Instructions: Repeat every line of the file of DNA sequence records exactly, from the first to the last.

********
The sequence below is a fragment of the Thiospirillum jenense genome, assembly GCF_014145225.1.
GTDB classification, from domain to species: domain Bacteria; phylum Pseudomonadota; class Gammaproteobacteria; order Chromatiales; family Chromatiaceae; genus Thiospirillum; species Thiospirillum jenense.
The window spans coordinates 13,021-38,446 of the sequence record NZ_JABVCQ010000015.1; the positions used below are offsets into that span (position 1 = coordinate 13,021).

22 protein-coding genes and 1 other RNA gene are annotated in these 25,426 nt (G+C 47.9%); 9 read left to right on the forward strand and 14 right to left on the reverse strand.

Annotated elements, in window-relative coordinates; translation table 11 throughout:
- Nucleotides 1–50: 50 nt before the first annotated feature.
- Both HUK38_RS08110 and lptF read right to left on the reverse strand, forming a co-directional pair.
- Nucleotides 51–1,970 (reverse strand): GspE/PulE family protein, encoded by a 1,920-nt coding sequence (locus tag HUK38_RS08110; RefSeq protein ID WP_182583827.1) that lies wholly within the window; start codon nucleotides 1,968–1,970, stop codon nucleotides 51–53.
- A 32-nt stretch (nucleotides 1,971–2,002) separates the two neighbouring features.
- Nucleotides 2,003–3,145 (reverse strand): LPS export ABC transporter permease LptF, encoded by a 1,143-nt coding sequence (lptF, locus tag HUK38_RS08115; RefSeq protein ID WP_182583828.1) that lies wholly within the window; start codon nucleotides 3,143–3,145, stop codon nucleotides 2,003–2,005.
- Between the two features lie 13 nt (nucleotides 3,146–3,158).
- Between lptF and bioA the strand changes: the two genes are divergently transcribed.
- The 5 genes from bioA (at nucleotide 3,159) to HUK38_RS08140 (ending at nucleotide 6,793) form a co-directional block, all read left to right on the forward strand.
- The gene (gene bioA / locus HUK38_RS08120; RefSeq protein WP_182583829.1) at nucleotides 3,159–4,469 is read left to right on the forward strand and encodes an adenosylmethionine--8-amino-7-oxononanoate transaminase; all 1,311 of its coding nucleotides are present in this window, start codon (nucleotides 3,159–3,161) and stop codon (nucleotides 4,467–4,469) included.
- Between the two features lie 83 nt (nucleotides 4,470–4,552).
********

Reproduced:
The sequence below is a fragment of the Thiospirillum jenense genome, assembly GCF_014145225.1.
GTDB classification, from domain to species: domain Bacteria; phylum Pseudomonadota; class Gammaproteobacteria; order Chromatiales; family Chromatiaceae; genus Thiospirillum; species Thiospirillum jenense.
The window spans coordinates 13,021-38,446 of the sequence record NZ_JABVCQ010000015.1; the positions used below are offsets into that span (position 1 = coordinate 13,021).

22 protein-coding genes and 1 other RNA gene are annotated in these 25,426 nt (G+C 47.9%); 9 read left to right on the forward strand and 14 right to left on the reverse strand.

Annotated elements, in window-relative coordinates; translation table 11 throughout:
- Nucleotides 1–50: 50 nt before the first annotated feature.
- Both HUK38_RS08110 and lptF read right to left on the reverse strand, forming a co-directional pair.
- Nucleotides 51–1,970 (reverse strand): GspE/PulE family protein, encoded by a 1,920-nt coding sequence (locus tag HUK38_RS08110; RefSeq protein ID WP_182583827.1) that lies wholly within the window; start codon nucleotides 1,968–1,970, stop codon nucleotides 51–53.
- A 32-nt stretch (nucleotides 1,971–2,002) separates the two neighbouring features.
- Nucleotides 2,003–3,145 (reverse strand): LPS export ABC transporter permease LptF, encoded by a 1,143-nt coding sequence (lptF, locus tag HUK38_RS08115; RefSeq protein ID WP_182583828.1) that lies wholly within the window; start codon nucleotides 3,143–3,145, stop codon nucleotides 2,003–2,005.
- Between the two features lie 13 nt (nucleotides 3,146–3,158).
- Between lptF and bioA the strand changes: the two genes are divergently transcribed.
- The 5 genes from bioA (at nucleotide 3,159) to HUK38_RS08140 (ending at nucleotide 6,793) form a co-directional block, all read left to right on the forward strand.
- The gene (gene bioA / locus HUK38_RS08120; RefSeq protein WP_182583829.1) at nucleotides 3,159–4,469 is read left to right on the forward strand and encodes an adenosylmethionine--8-amino-7-oxononanoate transaminase; all 1,311 of its coding nucleotides are present in this window, start codon (nucleotides 3,159–3,161) and stop codon (nucleotides 4,467–4,469) included.
- Between the two features lie 83 nt (nucleotides 4,470–4,552).